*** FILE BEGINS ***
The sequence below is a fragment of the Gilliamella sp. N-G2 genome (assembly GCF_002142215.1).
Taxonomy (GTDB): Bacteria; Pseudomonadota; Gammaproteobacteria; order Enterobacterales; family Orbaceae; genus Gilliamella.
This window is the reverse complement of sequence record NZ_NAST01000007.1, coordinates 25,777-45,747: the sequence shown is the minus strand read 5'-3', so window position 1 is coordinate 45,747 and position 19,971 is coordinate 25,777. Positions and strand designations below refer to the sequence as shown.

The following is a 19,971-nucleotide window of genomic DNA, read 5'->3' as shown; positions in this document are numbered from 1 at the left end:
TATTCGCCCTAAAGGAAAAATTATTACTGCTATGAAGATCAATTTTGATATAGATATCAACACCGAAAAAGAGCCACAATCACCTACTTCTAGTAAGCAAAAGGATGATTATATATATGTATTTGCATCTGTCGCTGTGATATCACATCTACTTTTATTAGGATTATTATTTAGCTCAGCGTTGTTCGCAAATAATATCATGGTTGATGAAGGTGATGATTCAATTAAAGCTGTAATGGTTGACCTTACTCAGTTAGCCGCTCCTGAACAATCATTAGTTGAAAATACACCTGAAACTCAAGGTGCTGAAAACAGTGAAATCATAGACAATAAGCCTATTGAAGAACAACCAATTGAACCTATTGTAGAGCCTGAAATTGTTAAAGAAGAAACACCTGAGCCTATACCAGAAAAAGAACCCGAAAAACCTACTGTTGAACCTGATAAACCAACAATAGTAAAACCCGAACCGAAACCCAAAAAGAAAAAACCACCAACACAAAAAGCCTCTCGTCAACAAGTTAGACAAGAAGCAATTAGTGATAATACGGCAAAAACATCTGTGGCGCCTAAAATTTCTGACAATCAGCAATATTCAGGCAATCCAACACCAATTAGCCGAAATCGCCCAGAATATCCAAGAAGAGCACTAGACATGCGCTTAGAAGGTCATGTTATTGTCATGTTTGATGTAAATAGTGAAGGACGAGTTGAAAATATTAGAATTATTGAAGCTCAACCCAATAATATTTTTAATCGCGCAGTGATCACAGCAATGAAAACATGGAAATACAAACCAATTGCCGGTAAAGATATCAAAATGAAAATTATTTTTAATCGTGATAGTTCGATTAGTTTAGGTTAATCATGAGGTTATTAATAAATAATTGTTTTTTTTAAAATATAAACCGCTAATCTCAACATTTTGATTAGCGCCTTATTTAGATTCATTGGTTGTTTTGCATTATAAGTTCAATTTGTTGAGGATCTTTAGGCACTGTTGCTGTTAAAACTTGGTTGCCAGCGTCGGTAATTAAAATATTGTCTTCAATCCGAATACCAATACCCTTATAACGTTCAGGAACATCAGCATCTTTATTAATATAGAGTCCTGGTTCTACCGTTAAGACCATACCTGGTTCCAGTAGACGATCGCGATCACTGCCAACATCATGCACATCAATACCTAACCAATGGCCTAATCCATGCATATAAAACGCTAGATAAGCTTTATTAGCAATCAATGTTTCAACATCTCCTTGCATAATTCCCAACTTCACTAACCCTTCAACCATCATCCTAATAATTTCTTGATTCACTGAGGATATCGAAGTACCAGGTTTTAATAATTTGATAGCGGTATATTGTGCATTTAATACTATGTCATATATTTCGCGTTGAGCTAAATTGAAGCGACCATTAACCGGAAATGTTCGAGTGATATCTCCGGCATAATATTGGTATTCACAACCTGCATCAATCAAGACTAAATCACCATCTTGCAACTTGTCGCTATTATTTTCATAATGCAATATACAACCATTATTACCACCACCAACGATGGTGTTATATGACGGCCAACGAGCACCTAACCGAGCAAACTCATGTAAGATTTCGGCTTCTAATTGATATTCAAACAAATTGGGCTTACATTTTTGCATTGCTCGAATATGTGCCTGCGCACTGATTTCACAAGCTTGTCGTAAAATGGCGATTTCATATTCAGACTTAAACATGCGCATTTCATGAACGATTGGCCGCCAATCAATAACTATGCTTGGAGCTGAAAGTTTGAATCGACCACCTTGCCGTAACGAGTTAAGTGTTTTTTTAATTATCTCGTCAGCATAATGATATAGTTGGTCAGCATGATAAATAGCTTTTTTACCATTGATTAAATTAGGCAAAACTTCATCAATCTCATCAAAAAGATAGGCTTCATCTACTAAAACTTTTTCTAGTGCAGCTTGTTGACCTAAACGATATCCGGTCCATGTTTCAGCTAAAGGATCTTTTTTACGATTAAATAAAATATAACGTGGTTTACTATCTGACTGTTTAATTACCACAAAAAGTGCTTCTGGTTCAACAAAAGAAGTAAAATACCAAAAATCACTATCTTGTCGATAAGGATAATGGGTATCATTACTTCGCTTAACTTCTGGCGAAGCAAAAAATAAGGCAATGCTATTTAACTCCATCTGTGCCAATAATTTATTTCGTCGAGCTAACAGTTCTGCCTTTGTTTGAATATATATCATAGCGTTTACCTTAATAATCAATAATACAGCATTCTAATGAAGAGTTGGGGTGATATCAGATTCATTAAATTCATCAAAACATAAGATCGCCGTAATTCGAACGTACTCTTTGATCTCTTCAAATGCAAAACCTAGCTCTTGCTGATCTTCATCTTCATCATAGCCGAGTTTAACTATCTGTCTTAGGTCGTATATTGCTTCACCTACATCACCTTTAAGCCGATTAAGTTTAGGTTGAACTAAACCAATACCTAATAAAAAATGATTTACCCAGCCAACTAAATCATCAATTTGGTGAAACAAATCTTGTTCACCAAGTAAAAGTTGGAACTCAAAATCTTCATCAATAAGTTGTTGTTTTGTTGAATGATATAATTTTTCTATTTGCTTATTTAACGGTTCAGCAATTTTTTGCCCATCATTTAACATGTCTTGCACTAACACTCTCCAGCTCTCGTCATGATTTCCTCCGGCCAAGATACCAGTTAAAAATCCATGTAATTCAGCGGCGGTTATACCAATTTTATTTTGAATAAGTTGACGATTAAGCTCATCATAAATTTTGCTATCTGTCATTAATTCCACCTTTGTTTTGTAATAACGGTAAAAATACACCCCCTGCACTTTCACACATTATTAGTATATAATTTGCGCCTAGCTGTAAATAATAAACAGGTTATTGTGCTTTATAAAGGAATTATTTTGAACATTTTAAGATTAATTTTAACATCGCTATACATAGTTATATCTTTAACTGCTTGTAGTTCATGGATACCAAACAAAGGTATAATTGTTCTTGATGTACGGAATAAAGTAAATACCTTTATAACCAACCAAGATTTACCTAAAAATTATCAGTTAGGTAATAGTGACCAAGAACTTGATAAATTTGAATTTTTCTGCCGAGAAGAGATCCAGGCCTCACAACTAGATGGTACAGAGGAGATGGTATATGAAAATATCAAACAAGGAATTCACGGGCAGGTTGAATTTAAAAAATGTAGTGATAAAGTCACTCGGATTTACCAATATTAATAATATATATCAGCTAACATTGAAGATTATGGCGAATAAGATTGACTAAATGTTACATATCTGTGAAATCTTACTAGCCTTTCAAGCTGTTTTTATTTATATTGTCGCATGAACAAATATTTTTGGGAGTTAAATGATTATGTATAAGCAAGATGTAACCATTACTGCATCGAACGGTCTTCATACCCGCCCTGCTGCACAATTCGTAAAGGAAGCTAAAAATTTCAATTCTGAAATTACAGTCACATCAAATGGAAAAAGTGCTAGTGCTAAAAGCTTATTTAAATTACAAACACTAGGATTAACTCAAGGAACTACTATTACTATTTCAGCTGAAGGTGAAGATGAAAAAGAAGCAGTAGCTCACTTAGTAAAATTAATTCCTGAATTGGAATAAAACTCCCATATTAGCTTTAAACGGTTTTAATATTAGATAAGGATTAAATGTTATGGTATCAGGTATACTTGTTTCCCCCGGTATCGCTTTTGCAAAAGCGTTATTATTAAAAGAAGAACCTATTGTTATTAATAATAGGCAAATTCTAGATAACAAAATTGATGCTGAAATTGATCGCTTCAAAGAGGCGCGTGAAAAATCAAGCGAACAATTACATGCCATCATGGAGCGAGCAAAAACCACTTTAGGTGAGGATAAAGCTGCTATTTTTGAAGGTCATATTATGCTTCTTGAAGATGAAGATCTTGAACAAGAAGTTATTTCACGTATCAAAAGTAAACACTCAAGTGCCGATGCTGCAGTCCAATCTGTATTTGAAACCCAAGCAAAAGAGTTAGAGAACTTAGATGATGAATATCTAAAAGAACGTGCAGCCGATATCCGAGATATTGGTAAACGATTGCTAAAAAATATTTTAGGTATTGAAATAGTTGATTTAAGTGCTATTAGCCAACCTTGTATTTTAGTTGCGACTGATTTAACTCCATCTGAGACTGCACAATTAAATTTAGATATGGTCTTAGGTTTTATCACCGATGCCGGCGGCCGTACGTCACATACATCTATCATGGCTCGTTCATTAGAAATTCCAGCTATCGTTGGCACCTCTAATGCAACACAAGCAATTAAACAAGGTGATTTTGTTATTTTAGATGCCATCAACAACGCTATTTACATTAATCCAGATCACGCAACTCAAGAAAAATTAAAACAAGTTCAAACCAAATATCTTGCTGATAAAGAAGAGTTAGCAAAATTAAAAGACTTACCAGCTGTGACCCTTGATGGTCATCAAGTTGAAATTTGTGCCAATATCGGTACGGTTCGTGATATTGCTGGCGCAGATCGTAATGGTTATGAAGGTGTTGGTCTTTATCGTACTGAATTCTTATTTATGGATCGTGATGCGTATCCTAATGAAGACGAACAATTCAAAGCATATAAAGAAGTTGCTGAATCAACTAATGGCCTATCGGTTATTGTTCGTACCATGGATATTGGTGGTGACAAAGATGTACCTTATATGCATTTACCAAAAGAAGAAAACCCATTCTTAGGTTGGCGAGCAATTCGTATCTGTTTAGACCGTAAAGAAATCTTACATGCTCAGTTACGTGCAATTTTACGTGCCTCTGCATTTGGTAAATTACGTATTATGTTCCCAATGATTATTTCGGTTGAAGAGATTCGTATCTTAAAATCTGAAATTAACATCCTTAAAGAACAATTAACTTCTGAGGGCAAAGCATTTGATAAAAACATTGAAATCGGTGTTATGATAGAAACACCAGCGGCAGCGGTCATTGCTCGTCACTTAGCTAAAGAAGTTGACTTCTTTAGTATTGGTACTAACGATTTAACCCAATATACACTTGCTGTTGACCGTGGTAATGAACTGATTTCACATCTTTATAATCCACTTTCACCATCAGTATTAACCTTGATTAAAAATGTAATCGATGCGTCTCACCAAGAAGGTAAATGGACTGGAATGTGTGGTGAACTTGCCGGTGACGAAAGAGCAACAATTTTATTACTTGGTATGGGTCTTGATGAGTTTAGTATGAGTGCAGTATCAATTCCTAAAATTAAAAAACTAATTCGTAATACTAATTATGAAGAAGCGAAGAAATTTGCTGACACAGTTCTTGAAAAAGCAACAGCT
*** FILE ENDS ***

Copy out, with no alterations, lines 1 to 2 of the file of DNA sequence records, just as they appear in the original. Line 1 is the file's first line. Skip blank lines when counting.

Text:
The sequence below is a fragment of the Gilliamella sp. N-G2 genome (assembly GCF_002142215.1).
Taxonomy (GTDB): Bacteria; Pseudomonadota; Gammaproteobacteria; order Enterobacterales; family Orbaceae; genus Gilliamella.